Bond polarity and dipole moments

How to determine the polarity of a bond?

Evaluation and interpretation of the polarity of bond and dipole moment of covalent molecules provide an important tool in the attack of molecular structure.

It helps to determine the size and shape of the molecules, spatial arrangements of bonds, bond polarity, residue charge on the atoms of the molecules.

The molecules are composed of partially charged nuclei and negatively charged electrons distributed in space. The structural arrangement of these bonds is different in different molecules.

Nonpolar covalent bond

When the center of gravity of the positive charge due to coincides with the center of gravity of the negative charge due to electrons, the molecules become non-polar.

Hydrogen, carbon dioxide, boron trichloride, phosphorus pentachloride, benzine are the example of non-polar molecules.

Polar covalent bond definition

When the center of gravity of the positive charge does not coincide with the center of gravity of the negative charge, polarity arises in the molecules and the molecules are called polar.

Hydrogen chloride, water, ammonia, methyl chloride, chlorobenzene are examples of polar molecules.

What is the dipole moment of a molecule?

The polarity of a bond in a molecule has quantified a term, called dipole moment (µ).

If +q amount of charge separates at the positive charge center, -q will be accumulated at the negative charge center of the molecule and l is the distance between two centers of the molecule.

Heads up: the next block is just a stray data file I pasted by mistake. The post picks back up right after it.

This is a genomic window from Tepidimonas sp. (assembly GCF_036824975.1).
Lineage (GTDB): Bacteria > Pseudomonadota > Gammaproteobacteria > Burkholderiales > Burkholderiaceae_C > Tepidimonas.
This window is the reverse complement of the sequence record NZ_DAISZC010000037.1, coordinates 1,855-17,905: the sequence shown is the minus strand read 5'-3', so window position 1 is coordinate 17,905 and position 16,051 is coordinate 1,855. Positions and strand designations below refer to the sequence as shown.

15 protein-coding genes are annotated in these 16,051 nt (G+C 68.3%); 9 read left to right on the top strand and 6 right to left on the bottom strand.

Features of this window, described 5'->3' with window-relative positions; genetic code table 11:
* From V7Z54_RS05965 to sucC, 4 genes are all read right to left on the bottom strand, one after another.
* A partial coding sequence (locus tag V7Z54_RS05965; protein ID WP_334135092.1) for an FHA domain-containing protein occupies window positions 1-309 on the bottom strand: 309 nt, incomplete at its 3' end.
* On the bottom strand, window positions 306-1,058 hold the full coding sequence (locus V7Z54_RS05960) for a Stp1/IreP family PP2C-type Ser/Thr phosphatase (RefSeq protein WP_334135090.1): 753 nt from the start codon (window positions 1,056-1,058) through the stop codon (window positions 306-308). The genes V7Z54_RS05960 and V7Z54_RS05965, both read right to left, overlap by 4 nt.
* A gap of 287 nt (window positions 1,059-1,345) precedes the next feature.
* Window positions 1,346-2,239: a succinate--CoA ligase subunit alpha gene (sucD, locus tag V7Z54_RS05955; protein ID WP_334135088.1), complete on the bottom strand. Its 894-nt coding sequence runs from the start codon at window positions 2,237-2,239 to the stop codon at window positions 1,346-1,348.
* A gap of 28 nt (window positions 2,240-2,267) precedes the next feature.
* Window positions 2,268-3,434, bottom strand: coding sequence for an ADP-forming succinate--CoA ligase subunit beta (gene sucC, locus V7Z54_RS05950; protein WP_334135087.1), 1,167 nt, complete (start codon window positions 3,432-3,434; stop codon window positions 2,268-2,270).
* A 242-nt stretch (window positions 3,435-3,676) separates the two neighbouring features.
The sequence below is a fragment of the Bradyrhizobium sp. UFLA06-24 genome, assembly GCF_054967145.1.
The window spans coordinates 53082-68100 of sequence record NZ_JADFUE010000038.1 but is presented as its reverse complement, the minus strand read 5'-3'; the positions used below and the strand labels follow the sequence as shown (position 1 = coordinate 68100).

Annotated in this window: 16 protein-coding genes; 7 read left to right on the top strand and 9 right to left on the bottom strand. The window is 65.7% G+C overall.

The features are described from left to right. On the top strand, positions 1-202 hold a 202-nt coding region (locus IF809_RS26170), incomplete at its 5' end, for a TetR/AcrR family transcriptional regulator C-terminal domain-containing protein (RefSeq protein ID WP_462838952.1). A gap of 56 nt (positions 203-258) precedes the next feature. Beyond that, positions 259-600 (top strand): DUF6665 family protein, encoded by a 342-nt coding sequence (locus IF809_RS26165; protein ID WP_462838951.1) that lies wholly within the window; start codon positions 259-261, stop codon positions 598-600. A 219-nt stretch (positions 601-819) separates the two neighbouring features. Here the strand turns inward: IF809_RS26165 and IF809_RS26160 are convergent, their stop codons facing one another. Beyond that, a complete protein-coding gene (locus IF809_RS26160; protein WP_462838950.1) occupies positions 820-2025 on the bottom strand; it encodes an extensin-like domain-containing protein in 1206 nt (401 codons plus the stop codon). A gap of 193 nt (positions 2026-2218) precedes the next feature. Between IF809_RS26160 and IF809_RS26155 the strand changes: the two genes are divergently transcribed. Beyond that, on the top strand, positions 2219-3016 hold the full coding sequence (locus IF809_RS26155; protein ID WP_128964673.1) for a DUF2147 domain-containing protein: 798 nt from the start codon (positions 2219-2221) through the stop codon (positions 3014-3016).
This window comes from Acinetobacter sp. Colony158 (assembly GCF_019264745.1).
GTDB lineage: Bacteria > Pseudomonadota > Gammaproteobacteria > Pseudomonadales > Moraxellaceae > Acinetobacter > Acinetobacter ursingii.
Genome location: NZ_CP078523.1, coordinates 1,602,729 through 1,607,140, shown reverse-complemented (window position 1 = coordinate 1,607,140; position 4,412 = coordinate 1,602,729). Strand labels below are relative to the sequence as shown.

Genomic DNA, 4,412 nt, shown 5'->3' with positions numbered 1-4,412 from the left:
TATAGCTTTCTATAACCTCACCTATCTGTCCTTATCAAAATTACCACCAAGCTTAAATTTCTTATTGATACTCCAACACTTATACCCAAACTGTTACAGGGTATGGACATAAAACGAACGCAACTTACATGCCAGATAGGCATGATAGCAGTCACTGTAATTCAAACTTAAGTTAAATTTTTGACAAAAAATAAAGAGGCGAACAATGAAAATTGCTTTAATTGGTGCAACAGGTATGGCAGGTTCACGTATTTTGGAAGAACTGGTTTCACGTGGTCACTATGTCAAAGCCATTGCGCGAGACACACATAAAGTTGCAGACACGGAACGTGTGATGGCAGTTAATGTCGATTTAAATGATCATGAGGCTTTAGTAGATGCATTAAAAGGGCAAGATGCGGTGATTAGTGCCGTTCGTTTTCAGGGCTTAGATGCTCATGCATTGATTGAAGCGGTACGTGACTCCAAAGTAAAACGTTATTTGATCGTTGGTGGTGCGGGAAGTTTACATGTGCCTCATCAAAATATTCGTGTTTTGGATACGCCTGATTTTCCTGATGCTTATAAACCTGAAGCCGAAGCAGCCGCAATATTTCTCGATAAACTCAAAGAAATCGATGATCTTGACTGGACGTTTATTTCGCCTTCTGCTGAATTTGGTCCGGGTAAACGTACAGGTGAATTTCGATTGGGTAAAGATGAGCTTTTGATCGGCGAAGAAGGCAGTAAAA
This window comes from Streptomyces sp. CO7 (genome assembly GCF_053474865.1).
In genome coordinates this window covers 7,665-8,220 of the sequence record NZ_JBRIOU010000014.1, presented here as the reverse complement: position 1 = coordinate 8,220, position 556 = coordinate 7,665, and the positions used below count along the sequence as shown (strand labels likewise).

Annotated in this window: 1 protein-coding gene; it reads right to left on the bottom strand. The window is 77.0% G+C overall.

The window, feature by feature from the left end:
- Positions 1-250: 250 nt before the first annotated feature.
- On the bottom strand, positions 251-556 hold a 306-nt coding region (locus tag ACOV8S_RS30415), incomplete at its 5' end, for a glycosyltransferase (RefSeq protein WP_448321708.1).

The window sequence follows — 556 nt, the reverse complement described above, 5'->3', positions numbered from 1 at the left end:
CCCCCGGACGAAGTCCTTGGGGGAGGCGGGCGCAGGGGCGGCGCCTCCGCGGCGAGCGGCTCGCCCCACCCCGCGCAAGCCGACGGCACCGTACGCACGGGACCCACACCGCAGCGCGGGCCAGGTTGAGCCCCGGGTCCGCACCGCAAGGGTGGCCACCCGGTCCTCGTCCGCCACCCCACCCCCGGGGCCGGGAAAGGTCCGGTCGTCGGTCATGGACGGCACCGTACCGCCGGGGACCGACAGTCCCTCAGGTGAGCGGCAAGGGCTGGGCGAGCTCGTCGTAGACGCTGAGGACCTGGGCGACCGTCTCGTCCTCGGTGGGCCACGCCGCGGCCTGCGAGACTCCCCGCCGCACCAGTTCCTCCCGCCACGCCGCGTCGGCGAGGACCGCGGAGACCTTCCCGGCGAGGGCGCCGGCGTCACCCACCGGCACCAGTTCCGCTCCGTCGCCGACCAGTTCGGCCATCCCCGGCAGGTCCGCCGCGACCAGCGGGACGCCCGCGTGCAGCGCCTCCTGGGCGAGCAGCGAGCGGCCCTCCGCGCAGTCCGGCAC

∴ Dipole moment, µ = q × l
But non-polar molecules, l=0 and hence µ=0.

Higher the value of µ of a molecule, higher will be its polarity.

Dipole moment chemistry

In hydrochloric acid, due to the greater electronegativity of a chlorine atom, the bonding electron pair shifted towards chlorine atom.

Thus chlorine atom acquires a small negative charge and hydrogen atom acquires a small positive charge. If l is the distance of the charge separation usually taken in bond length.

∴ µ = q × l

The dipole moment is a vector quantity and it has both, magnitude and direction. The direction represented by an arrow pointing towards the negative end. The length of the arrow directly proportional to the magnitude of µ.

Problem
P – F, S – F, Cl – F, and F – F which of the following compound has the lowest dipole moment?

Answer
The electronegativity difference between the two F atoms is zero. Thus the dipole moment of the fluorine molecule is zero.

CGS and SI unit of the dipole moment

In the CGS system, the charge expressed as esu and the length in cm.
Thus the unit of dipole moment = esu cm

The charge in order of 10-10 esu and distance of separation of charge in order of 10-8 cm.

Thus the order of dipole moment
= 10-10 × 10-8